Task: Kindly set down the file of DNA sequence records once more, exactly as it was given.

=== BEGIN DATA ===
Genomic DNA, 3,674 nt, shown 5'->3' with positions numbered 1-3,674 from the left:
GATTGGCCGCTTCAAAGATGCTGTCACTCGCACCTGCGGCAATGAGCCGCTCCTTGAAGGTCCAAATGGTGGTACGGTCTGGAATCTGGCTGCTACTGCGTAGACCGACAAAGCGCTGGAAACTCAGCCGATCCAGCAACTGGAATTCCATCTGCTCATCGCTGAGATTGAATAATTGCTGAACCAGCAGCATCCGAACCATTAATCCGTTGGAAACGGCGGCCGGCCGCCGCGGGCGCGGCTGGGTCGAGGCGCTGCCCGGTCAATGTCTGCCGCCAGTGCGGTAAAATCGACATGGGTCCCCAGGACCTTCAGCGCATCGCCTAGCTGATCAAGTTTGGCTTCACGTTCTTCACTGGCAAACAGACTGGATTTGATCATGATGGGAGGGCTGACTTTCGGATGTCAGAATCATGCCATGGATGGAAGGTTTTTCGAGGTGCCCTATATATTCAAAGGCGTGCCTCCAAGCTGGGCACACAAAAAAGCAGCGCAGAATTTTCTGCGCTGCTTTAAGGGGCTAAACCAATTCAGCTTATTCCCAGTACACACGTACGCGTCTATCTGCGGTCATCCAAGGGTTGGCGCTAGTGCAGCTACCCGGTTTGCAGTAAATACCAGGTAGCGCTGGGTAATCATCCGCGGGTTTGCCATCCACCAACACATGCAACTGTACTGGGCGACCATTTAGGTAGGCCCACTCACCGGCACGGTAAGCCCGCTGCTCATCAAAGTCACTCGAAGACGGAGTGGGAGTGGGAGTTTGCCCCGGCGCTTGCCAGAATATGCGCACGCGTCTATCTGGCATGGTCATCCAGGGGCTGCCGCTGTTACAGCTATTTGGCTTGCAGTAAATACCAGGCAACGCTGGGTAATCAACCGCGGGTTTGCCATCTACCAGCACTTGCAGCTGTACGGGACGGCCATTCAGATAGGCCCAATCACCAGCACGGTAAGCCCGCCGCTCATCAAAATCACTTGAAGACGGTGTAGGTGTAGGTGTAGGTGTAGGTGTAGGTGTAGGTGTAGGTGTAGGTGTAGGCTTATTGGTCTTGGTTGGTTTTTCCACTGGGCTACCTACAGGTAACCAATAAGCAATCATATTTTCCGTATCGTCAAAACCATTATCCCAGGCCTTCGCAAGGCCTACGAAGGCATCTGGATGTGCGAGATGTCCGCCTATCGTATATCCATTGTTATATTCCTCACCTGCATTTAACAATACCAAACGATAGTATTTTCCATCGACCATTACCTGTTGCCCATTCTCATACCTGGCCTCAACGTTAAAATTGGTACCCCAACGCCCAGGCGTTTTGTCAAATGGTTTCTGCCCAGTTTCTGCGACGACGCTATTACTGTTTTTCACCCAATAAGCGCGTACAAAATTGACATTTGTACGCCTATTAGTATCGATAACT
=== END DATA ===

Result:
Genomic DNA, 3,674 nt, shown 5'->3' with positions numbered 1-3,674 from the left:
GATTGGCCGCTTCAAAGATGCTGTCACTCGCACCTGCGGCAATGAGCCGCTCCTTGAAGGTCCAAATGGTGGTACGGTCTGGAATCTGGCTGCTACTGCGTAGACCGACAAAGCGCTGGAAACTCAGCCGATCCAGCAACTGGAATTCCATCTGCTCATCGCTGAGATTGAATAATTGCTGAACCAGCAGCATCCGAACCATTAATCCGTTGGAAACGGCGGCCGGCCGCCGCGGGCGCGGCTGGGTCGAGGCGCTGCCCGGTCAATGTCTGCCGCCAGTGCGGTAAAATCGACATGGGTCCCCAGGACCTTCAGCGCATCGCCTAGCTGATCAAGTTTGGCTTCACGTTCTTCACTGGCAAACAGACTGGATTTGATCATGATGGGAGGGCTGACTTTCGGATGTCAGAATCATGCCATGGATGGAAGGTTTTTCGAGGTGCCCTATATATTCAAAGGCGTGCCTCCAAGCTGGGCACACAAAAAAGCAGCGCAGAATTTTCTGCGCTGCTTTAAGGGGCTAAACCAATTCAGCTTATTCCCAGTACACACGTACGCGTCTATCTGCGGTCATCCAAGGGTTGGCGCTAGTGCAGCTACCCGGTTTGCAGTAAATACCAGGTAGCGCTGGGTAATCATCCGCGGGTTTGCCATCCACCAACACATGCAACTGTACTGGGCGACCATTTAGGTAGGCCCACTCACCGGCACGGTAAGCCCGCTGCTCATCAAAGTCACTCGAAGACGGAGTGGGAGTGGGAGTTTGCCCCGGCGCTTGCCAGAATATGCGCACGCGTCTATCTGGCATGGTCATCCAGGGGCTGCCGCTGTTACAGCTATTTGGCTTGCAGTAAATACCAGGCAACGCTGGGTAATCAACCGCGGGTTTGCCATCTACCAGCACTTGCAGCTGTACGGGACGGCCATTCAGATAGGCCCAATCACCAGCACGGTAAGCCCGCCGCTCATCAAAATCACTTGAAGACGGTGTAGGTGTAGGTGTAGGTGTAGGTGTAGGTGTAGGTGTAGGTGTAGGTGTAGGCTTATTGGTCTTGGTTGGTTTTTCCACTGGGCTACCTACAGGTAACCAATAAGCAATCATATTTTCCGTATCGTCAAAACCATTATCCCAGGCCTTCGCAAGGCCTACGAAGGCATCTGGATGTGCGAGATGTCCGCCTATCGTATATCCATTGTTATATTCCTCACCTGCATTTAACAATACCAAACGATAGTATTTTCCATCGACCATTACCTGTTGCCCATTCTCATACCTGGCCTCAACGTTAAAATTGGTACCCCAACGCCCAGGCGTTTTGTCAAATGGTTTCTGCCCAGTTTCTGCGACGACGCTATTACTGTTTTTCACCCAATAAGCGCGTACAAAATTGACATTTGTACGCCTATTAGTATCGATAACT